6. Jose Antonio Tellincas and Mssrs. Aspe and Laca, Spanish subjects living in Cuba, claimed property on board the ship belonged to them, and wanted it returned.
  7. And finally, the Africans on board claimed they were never slaves to begin with, and therefore nobody’s property to be returned. New York City merchant Lewis Tappan and the abolitionist movement formed the “Amistad Committee” to raise money and a legal defense for the Africans. They were represented in court by attorney Roger Sherman Baldwin and translator James Covey.

The initial charges of mutiny and murder were dismissed immediately by the court on the basis that the alleged events had taken place on a Spanish ship in Spanish waters, and were therefore out of Connecticut court’s jurisdiction. Then, based on translated testimony by the Africans, Baldwin charged Ruiz and Montez with assault, kidnapping and false imprisonment. The men were arrested and eventually deported to Cuba, leaving the other 6 parties to debate the fate of the ship and its cargo.

Composite image of Cinque, leader of the ‘rebel slaves,’ and Roger Sherman Baldwin, their attorney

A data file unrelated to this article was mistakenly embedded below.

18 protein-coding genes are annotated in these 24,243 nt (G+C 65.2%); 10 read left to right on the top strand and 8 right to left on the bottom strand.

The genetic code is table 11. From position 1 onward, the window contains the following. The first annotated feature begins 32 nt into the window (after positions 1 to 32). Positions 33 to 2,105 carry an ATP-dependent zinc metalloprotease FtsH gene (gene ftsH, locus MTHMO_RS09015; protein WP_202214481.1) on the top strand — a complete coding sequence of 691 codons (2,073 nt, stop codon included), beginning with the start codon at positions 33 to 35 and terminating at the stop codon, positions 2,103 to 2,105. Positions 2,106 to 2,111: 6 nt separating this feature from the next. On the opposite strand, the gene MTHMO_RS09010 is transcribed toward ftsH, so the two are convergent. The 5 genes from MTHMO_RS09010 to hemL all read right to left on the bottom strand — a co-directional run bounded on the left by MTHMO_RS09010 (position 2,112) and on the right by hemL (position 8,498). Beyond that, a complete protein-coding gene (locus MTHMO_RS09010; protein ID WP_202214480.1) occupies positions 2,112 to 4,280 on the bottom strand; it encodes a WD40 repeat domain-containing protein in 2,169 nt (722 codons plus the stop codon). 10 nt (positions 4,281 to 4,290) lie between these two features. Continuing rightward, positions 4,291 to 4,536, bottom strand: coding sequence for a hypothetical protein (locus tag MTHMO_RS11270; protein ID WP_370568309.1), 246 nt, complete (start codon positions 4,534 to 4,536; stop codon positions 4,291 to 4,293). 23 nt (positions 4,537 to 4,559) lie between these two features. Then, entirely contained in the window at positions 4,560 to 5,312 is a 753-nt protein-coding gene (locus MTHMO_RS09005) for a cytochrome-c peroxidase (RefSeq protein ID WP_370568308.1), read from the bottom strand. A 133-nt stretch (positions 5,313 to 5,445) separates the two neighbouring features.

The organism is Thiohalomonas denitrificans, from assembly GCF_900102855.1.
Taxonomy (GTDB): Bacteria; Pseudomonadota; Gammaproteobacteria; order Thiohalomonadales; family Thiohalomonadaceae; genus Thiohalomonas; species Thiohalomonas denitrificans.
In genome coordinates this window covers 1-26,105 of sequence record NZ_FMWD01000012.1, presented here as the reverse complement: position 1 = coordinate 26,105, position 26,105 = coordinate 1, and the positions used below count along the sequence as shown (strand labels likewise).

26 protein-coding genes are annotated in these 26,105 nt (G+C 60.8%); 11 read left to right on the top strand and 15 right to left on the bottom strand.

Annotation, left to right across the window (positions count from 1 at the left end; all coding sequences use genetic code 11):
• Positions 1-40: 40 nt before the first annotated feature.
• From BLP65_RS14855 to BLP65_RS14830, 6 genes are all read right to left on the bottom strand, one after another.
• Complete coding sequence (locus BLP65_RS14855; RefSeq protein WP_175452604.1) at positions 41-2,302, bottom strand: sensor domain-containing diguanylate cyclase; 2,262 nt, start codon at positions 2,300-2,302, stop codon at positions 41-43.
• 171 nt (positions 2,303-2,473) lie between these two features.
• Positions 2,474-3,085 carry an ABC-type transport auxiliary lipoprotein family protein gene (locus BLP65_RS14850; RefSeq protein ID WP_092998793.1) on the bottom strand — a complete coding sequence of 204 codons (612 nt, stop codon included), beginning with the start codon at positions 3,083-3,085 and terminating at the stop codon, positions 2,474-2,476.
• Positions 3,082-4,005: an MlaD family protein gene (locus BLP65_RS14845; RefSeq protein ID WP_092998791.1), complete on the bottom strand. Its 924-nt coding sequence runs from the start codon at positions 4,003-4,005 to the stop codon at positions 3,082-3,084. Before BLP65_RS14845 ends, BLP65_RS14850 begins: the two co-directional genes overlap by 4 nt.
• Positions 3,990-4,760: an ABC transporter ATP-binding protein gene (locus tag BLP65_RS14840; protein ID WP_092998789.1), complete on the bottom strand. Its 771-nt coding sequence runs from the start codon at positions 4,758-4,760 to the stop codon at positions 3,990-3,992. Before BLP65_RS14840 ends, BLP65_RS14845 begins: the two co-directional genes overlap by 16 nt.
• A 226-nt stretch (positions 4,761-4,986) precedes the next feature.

Ultimately, the court found that the slaves had been unjustly captured in Mendiland (present-day Sierra Leone), sold to a Portuguese trader, and transported illegally to Havana. As such, these Africans were NOT slaves, but rather the victims of an illegal kidnapping. To the relief and joy of the Africans, they were released and taken to live temporarily in Farmington, Connecticut. There, the Amistad Committee provided them with lessons in English and Christianity for 2 years. In 1842, the 36 surviving Africans finally returned home to Mendiland.

As for the other parties, Spain was denied its claims, as were Green and Fordham. The slave Antonio was returned to the vice-consul, and the remaining property was divided between Gedney, Tellincas, Aspe and Laca.

thanks for reading,